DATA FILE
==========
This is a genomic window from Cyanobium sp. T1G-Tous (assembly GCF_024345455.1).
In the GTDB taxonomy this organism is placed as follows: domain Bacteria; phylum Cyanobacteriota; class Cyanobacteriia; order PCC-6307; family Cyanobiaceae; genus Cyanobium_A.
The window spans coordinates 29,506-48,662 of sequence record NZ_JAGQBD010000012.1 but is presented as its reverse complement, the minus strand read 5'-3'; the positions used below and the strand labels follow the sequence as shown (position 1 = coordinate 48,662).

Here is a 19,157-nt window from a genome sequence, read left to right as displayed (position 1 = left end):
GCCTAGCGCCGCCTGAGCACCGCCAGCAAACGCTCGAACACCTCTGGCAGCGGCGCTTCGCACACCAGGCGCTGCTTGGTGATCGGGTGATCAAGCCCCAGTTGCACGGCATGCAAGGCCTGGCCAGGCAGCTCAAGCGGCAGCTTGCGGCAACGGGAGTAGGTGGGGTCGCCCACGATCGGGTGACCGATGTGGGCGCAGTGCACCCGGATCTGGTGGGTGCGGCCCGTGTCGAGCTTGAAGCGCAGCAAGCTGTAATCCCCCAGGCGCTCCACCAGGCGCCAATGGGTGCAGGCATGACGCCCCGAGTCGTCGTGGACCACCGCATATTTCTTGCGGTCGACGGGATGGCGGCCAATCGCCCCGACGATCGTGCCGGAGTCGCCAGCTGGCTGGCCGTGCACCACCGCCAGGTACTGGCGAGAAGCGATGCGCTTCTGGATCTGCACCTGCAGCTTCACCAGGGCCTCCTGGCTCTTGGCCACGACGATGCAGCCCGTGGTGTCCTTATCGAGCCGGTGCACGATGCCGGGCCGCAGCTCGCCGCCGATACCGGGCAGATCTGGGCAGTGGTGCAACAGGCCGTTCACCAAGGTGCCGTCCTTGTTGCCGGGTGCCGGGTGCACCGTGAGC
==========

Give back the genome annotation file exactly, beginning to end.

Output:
This is a genomic window from Cyanobium sp. T1G-Tous (assembly GCF_024345455.1).
In the GTDB taxonomy this organism is placed as follows: domain Bacteria; phylum Cyanobacteriota; class Cyanobacteriia; order PCC-6307; family Cyanobiaceae; genus Cyanobium_A.
The window spans coordinates 29,506-48,662 of sequence record NZ_JAGQBD010000012.1 but is presented as its reverse complement, the minus strand read 5'-3'; the positions used below and the strand labels follow the sequence as shown (position 1 = coordinate 48,662).

Here is a 19,157-nt window from a genome sequence, read left to right as displayed (position 1 = left end):
GCCTAGCGCCGCCTGAGCACCGCCAGCAAACGCTCGAACACCTCTGGCAGCGGCGCTTCGCACACCAGGCGCTGCTTGGTGATCGGGTGATCAAGCCCCAGTTGCACGGCATGCAAGGCCTGGCCAGGCAGCTCAAGCGGCAGCTTGCGGCAACGGGAGTAGGTGGGGTCGCCCACGATCGGGTGACCGATGTGGGCGCAGTGCACCCGGATCTGGTGGGTGCGGCCCGTGTCGAGCTTGAAGCGCAGCAAGCTGTAATCCCCCAGGCGCTCCACCAGGCGCCAATGGGTGCAGGCATGACGCCCCGAGTCGTCGTGGACCACCGCATATTTCTTGCGGTCGACGGGATGGCGGCCAATCGCCCCGACGATCGTGCCGGAGTCGCCAGCTGGCTGGCCGTGCACCACCGCCAGGTACTGGCGAGAAGCGATGCGCTTCTGGATCTGCACCTGCAGCTTCACCAGGGCCTCCTGGCTCTTGGCCACGACGATGCAGCCCGTGGTGTCCTTATCGAGCCGGTGCACGATGCCGGGCCGCAGCTCGCCGCCGATACCGGGCAGATCTGGGCAGTGGTGCAACAGGCCGTTCACCAAGGTGCCGTCCTTGTTGCCGGGTGCCGGGTGCACCGTGAGC